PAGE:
Before writing this one, I went back and read the three previous entries. The flip book pattern that I see emerging is a combination of fear, shock and wonder. I will never forget the day (really the middle of the night) when I decided to "go it alone." I will never forget the odd combination of fear and liberation that ensued the moment I handed in my resignation letter a few days later. I will never forget the shock of having people offer me advice, office space, free services, and (most important) paid work in that first year. And I continue to be filled with wonder at where this whole thing is leading me.

As a writer, I should avoid cliches. But I can't avoid the metaphor of walking a tightrope with no net. That's still how this feels, and I think it always will. But rather than using that as an image of panic, I now realize how much that feeling focuses you. With so much at stake, you have to figure out what you can and can't do. Or, to use another cliche, you have to know what you know, and know what you don't know. You have no choice but to leave what you don't know to other people, be as confident as possible about whatever talent you do have, and strike a balance between the two.

Most important, I find new and surprising avenues of gratitude each year. Friends become clients. Clients become friends. And I experience unexpected support for other endeavors (I can't get through this without vaguely referring to "Memorial Day," nee "Souvenirs") that have gone farther than logic or probability would dictate. I sometimes feel that this tightrope has taken me into a strange land filled with the realistically impossible, or the pragmatically fantastic, or some other clumsy oxymoron. And I'd just like to say "thank you" to everyone who has gone there with me, and formed the invisible safety net below.


Monday, August 29, 2011

Playing with Type

No, I'm not talking about fonts. I'm talking about taking well-known personalities and letting them play with their image. There are basically two ways to go if you want to entertain: Have them play against type, or have them poke fun at their existing type. I did the latter with Joe Mauer, and this is the new spot for Anytime Fitness that was just released on YouTube today.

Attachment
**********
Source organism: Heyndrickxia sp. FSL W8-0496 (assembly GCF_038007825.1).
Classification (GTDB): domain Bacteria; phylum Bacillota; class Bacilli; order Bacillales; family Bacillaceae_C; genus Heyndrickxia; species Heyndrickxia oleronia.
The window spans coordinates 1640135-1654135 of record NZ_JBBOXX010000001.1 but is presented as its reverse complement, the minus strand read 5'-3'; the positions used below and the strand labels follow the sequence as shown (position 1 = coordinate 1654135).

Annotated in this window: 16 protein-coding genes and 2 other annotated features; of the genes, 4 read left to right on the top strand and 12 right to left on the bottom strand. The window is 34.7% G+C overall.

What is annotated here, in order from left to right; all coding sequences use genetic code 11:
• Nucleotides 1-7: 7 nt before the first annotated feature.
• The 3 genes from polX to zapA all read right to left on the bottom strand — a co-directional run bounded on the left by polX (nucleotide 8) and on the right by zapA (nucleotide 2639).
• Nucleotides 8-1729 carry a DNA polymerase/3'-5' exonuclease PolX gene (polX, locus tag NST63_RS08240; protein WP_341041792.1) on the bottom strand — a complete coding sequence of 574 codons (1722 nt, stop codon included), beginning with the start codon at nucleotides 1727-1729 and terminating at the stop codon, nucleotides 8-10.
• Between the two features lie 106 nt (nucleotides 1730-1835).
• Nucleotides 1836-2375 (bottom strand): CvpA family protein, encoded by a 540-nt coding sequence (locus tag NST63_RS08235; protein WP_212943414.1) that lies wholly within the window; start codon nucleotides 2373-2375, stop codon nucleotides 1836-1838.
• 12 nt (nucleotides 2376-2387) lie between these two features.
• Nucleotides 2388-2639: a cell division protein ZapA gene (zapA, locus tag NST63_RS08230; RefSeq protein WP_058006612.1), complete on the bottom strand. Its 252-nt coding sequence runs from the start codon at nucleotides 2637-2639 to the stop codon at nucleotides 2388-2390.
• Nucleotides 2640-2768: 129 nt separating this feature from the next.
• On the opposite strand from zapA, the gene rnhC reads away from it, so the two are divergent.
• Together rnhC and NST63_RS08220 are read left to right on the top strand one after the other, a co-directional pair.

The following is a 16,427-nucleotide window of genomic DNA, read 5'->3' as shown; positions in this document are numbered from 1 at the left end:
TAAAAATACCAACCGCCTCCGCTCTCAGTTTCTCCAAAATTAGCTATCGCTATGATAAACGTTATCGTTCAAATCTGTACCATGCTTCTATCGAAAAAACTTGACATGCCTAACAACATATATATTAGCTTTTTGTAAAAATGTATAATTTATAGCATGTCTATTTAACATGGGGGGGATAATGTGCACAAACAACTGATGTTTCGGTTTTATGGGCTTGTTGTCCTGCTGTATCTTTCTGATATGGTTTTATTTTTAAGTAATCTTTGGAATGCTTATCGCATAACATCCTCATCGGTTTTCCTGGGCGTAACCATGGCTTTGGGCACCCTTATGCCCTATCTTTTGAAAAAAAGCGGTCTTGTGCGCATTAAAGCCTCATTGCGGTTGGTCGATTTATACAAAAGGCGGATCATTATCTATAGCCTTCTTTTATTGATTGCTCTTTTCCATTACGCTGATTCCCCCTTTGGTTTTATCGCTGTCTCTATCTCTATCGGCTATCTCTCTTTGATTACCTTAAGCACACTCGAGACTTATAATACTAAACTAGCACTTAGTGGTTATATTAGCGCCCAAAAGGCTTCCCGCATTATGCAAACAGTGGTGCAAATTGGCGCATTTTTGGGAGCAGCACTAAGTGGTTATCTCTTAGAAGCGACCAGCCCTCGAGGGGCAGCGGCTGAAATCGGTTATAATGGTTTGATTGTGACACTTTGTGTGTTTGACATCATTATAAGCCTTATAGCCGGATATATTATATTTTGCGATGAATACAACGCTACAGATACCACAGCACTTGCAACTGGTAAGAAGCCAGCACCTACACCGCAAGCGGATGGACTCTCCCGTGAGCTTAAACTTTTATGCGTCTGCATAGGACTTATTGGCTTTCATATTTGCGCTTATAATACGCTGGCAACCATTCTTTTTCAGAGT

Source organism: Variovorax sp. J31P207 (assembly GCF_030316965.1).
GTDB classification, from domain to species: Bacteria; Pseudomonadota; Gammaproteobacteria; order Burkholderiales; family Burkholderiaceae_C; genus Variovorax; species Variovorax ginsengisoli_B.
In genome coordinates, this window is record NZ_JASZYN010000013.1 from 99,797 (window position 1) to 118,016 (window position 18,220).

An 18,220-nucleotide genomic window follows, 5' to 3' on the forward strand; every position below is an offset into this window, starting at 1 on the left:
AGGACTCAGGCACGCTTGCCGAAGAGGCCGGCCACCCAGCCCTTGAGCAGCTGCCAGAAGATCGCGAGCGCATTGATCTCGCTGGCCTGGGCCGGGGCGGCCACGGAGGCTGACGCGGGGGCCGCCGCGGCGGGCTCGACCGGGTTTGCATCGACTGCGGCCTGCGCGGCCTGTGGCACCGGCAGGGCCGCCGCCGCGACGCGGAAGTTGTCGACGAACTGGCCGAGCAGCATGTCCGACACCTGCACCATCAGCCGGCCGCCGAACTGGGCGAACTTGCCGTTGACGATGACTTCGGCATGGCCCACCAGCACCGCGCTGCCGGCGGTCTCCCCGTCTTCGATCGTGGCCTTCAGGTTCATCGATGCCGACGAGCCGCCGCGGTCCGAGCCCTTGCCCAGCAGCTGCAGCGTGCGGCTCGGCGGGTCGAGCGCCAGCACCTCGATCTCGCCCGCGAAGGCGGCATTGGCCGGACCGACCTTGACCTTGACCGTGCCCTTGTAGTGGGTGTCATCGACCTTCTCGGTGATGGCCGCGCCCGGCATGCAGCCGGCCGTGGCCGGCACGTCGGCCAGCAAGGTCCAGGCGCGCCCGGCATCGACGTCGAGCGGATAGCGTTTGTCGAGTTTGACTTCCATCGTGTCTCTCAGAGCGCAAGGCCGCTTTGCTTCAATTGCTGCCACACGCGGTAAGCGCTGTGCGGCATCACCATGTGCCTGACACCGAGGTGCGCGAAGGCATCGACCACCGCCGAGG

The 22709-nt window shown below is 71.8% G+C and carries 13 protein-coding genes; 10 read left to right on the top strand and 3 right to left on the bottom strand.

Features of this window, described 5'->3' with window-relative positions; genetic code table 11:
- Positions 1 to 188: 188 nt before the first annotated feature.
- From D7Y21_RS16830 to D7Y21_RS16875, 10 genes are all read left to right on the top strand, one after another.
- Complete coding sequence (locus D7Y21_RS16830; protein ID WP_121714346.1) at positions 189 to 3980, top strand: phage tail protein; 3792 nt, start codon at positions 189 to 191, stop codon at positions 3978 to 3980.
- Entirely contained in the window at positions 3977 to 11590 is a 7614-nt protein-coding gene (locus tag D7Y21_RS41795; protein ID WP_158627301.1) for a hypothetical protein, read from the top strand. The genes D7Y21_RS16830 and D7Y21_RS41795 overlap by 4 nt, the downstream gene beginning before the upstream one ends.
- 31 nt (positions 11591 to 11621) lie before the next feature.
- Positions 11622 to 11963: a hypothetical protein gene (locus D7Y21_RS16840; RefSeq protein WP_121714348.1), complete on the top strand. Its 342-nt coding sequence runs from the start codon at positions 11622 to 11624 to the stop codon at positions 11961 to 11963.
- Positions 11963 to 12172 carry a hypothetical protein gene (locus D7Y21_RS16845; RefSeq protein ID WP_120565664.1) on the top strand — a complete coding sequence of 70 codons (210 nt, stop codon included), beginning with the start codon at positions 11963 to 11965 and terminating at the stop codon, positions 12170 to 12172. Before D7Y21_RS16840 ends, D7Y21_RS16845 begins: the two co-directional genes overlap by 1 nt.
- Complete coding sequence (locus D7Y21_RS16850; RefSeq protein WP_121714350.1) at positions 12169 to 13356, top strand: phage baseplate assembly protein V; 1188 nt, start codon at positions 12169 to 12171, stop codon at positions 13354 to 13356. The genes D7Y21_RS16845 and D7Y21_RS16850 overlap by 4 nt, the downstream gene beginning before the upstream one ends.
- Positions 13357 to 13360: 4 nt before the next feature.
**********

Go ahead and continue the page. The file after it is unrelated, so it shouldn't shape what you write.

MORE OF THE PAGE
Monday, April 11, 2011

Self-Congratulatory Marketing

I tend to pick on certain brands, but it's only because they're ones that I actually "use," so call it flattery by criticism.

Lately, I've observed a trend that I'm calling "self-congratulatory marketing." I walk into Chipotle (as I do, let's face it, at least once a week) and see that the popular quick-serve restaurant is temporarily wrapping its burritos in gold to celebrate its 18th anniversary and promote its mantra of "food with integrity." As part of the effort, you can also pick up a fake, semi-Onion-style newspaper at checkout called The Gold Burrito Digest.

Walk down the corner to Starbucks, and you'll see what that often-ridiculed-yet-still-popular brand is doing to celebrate its 40th anniversary: a refined logo, a Tribute Blend coffee, and CEO Howard Schultz's new book, Onward.

Don't get me wrong: It's smart marketing to use a company anniversary as an opportunity to do something different, attract some earned media attention and generally shake it up for loyal customers.

But there's something about these two promotions that strikes me funny. There's just a little too much "me" in them, and not enough "you." Chipotle is merely drawing attention to its ingredients, but not offering customers anything more (maybe every 100th golden burrito is free?). Starbucks probably thinks that it's rewarding customers by giving them some new product offerings, but there's not a clear sense of, "Thank you for making us who we are." It's all about them.

It's a little like saying to your spouse, "In honor of our 10th anniversary, I'm going to remind you of all the reasons you married me." Really? Is that all?

Monday, April 4, 2011

The Competitive Catch-22

Rather than write a traditional post on this topic, I thought I'd represent the point a bit more dramatically.

[A cold corner office. A CEO turns his computer monitor to face a marketing director, taps the screen.]